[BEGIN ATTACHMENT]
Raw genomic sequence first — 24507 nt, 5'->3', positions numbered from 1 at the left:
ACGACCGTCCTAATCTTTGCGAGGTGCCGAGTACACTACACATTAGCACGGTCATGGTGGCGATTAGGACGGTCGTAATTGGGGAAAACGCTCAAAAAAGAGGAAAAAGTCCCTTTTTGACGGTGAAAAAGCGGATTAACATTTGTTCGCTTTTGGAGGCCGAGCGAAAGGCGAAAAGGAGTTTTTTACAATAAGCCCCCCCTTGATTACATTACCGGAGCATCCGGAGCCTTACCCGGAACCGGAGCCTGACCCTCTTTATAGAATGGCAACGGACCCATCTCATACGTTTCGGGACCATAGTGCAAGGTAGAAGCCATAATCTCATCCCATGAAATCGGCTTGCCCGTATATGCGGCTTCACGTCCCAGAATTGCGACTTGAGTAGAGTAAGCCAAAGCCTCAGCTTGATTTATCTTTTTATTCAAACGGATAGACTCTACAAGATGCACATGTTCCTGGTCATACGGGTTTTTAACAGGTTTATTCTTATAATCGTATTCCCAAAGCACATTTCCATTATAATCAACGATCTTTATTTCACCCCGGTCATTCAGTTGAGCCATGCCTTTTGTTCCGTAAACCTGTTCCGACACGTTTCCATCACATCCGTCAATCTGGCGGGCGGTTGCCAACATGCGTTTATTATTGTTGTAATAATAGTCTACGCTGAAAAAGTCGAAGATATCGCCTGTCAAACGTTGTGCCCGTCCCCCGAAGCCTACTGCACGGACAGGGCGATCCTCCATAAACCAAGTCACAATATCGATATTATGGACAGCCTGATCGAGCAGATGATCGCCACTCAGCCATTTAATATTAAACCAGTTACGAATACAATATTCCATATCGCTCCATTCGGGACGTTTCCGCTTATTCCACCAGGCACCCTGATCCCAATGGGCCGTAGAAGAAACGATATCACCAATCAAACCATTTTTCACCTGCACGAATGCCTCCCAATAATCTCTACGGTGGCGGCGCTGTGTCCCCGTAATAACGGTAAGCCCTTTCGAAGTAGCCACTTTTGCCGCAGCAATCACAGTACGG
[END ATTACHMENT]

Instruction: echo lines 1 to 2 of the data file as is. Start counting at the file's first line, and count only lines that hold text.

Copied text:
Raw genomic sequence first — 24507 nt, 5'->3', positions numbered from 1 at the left:
ACGACCGTCCTAATCTTTGCGAGGTGCCGAGTACACTACACATTAGCACGGTCATGGTGGCGATTAGGACGGTCGTAATTGGGGAAAACGCTCAAAAAAGAGGAAAAAGTCCCTTTTTGACGGTGAAAAAGCGGATTAACATTTGTTCGCTTTTGGAGGCCGAGCGAAAGGCGAAAAGGAGTTTTTTACAATAAGCCCCCCCTTGATTACATTACCGGAGCATCCGGAGCCTTACCCGGAACCGGAGCCTGACCCTCTTTATAGAATGGCAACGGACCCATCTCATACGTTTCGGGACCATAGTGCAAGGTAGAAGCCATAATCTCATCCCATGAAATCGGCTTGCCCGTATATGCGGCTTCACGTCCCAGAATTGCGACTTGAGTAGAGTAAGCCAAAGCCTCAGCTTGATTTATCTTTTTATTCAAACGGATAGACTCTACAAGATGCACATGTTCCTGGTCATACGGGTTTTTAACAGGTTTATTCTTATAATCGTATTCCCAAAGCACATTTCCATTATAATCAACGATCTTTATTTCACCCCGGTCATTCAGTTGAGCCATGCCTTTTGTTCCGTAAACCTGTTCCGACACGTTTCCATCACATCCGTCAATCTGGCGGGCGGTTGCCAACATGCGTTTATTATTGTTGTAATAATAGTCTACGCTGAAAAAGTCGAAGATATCGCCTGTCAAACGTTGTGCCCGTCCCCCGAAGCCTACTGCACGGACAGGGCGATCCTCCATAAACCAAGTCACAATATCGATATTATGGACAGCCTGATCGAGCAGATGATCGCCACTCAGCCATTTAATATTAAACCAGTTACGAATACAATATTCCATATCGCTCCATTCGGGACGTTTCCGCTTATTCCACCAGGCACCCTGATCCCAATGGGCCGTAGAAGAAACGATATCACCAATCAAACCATTTTTCACCTGCACGAATGCCTCCCAATAATCTCTACGGTGGCGGCGCTGTGTCCCCGTAATAACGGTAAGCCCTTTCGAAGTAGCCACTTTTGCCGCAGCAATCACAGTACGG